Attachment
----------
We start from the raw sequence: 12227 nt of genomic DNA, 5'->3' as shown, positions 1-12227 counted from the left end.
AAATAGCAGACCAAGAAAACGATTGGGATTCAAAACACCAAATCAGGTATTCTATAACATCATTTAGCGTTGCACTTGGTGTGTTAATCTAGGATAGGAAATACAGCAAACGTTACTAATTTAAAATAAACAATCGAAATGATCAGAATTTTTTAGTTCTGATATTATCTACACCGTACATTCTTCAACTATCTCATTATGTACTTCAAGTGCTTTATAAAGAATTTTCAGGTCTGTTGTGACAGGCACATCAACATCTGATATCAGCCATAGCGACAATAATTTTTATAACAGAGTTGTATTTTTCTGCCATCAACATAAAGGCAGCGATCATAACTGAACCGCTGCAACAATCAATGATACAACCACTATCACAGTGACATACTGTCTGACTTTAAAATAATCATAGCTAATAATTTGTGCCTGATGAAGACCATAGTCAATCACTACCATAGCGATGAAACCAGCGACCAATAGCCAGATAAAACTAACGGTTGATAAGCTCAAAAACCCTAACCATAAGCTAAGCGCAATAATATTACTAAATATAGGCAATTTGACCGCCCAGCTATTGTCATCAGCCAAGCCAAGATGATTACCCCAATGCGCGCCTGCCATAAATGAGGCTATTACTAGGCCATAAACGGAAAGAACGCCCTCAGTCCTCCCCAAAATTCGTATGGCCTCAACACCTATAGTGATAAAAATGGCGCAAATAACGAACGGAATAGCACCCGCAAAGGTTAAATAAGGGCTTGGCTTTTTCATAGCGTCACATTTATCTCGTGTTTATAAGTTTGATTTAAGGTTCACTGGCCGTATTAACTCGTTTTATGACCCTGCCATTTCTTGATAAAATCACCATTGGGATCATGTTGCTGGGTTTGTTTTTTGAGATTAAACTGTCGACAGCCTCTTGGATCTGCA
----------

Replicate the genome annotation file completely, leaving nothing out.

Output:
We start from the raw sequence: 12227 nt of genomic DNA, 5'->3' as shown, positions 1-12227 counted from the left end.
AAATAGCAGACCAAGAAAACGATTGGGATTCAAAACACCAAATCAGGTATTCTATAACATCATTTAGCGTTGCACTTGGTGTGTTAATCTAGGATAGGAAATACAGCAAACGTTACTAATTTAAAATAAACAATCGAAATGATCAGAATTTTTTAGTTCTGATATTATCTACACCGTACATTCTTCAACTATCTCATTATGTACTTCAAGTGCTTTATAAAGAATTTTCAGGTCTGTTGTGACAGGCACATCAACATCTGATATCAGCCATAGCGACAATAATTTTTATAACAGAGTTGTATTTTTCTGCCATCAACATAAAGGCAGCGATCATAACTGAACCGCTGCAACAATCAATGATACAACCACTATCACAGTGACATACTGTCTGACTTTAAAATAATCATAGCTAATAATTTGTGCCTGATGAAGACCATAGTCAATCACTACCATAGCGATGAAACCAGCGACCAATAGCCAGATAAAACTAACGGTTGATAAGCTCAAAAACCCTAACCATAAGCTAAGCGCAATAATATTACTAAATATAGGCAATTTGACCGCCCAGCTATTGTCATCAGCCAAGCCAAGATGATTACCCCAATGCGCGCCTGCCATAAATGAGGCTATTACTAGGCCATAAACGGAAAGAACGCCCTCAGTCCTCCCCAAAATTCGTATGGCCTCAACACCTATAGTGATAAAAATGGCGCAAATAACGAACGGAATAGCACCCGCAAAGGTTAAATAAGGGCTTGGCTTTTTCATAGCGTCACATTTATCTCGTGTTTATAAGTTTGATTTAAGGTTCACTGGCCGTATTAACTCGTTTTATGACCCTGCCATTTCTTGATAAAATCACCATTGGGATCATGTTGCTGGGTTTGTTTTTTGAGATTAAACTGTCGACAGCCTCTTGGATCTGCA